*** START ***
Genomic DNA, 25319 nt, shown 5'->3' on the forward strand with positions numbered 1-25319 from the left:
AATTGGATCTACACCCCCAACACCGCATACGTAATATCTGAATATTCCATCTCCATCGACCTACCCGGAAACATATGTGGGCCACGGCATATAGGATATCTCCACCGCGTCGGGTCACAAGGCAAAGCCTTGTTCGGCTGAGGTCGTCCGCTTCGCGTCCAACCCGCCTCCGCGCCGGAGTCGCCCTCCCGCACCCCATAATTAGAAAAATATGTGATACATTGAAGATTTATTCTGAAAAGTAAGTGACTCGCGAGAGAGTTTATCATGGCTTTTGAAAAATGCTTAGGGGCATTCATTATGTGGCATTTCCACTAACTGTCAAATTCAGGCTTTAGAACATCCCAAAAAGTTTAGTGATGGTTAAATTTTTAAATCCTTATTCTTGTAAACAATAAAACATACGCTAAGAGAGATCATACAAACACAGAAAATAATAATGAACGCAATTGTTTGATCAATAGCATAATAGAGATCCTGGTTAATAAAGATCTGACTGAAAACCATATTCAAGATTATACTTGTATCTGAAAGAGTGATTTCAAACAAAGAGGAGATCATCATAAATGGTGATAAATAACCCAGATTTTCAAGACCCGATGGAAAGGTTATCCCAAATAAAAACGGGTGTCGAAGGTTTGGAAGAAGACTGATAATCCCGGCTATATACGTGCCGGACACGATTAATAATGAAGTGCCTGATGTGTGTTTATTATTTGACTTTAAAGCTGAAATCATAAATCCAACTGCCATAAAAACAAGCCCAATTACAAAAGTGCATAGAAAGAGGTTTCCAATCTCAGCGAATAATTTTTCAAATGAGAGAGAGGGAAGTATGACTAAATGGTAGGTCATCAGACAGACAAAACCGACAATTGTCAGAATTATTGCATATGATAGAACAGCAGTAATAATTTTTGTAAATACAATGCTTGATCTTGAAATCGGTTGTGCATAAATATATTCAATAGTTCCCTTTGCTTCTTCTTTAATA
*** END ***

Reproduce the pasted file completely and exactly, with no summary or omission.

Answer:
Genomic DNA, 25319 nt, shown 5'->3' on the forward strand with positions numbered 1-25319 from the left:
AATTGGATCTACACCCCCAACACCGCATACGTAATATCTGAATATTCCATCTCCATCGACCTACCCGGAAACATATGTGGGCCACGGCATATAGGATATCTCCACCGCGTCGGGTCACAAGGCAAAGCCTTGTTCGGCTGAGGTCGTCCGCTTCGCGTCCAACCCGCCTCCGCGCCGGAGTCGCCCTCCCGCACCCCATAATTAGAAAAATATGTGATACATTGAAGATTTATTCTGAAAAGTAAGTGACTCGCGAGAGAGTTTATCATGGCTTTTGAAAAATGCTTAGGGGCATTCATTATGTGGCATTTCCACTAACTGTCAAATTCAGGCTTTAGAACATCCCAAAAAGTTTAGTGATGGTTAAATTTTTAAATCCTTATTCTTGTAAACAATAAAACATACGCTAAGAGAGATCATACAAACACAGAAAATAATAATGAACGCAATTGTTTGATCAATAGCATAATAGAGATCCTGGTTAATAAAGATCTGACTGAAAACCATATTCAAGATTATACTTGTATCTGAAAGAGTGATTTCAAACAAAGAGGAGATCATCATAAATGGTGATAAATAACCCAGATTTTCAAGACCCGATGGAAAGGTTATCCCAAATAAAAACGGGTGTCGAAGGTTTGGAAGAAGACTGATAATCCCGGCTATATACGTGCCGGACACGATTAATAATGAAGTGCCTGATGTGTGTTTATTATTTGACTTTAAAGCTGAAATCATAAATCCAACTGCCATAAAAACAAGCCCAATTACAAAAGTGCATAGAAAGAGGTTTCCAATCTCAGCGAATAATTTTTCAAATGAGAGAGAGGGAAGTATGACTAAATGGTAGGTCATCAGACAGACAAAACCGACAATTGTCAGAATTATTGCATATGATAGAACAGCAGTAATAATTTTTGTAAATACAATGCTTGATCTTGAAATCGGTTGTGCATAAATATATTCAATAGTTCCCTTTGCTTCTTCTTTAATA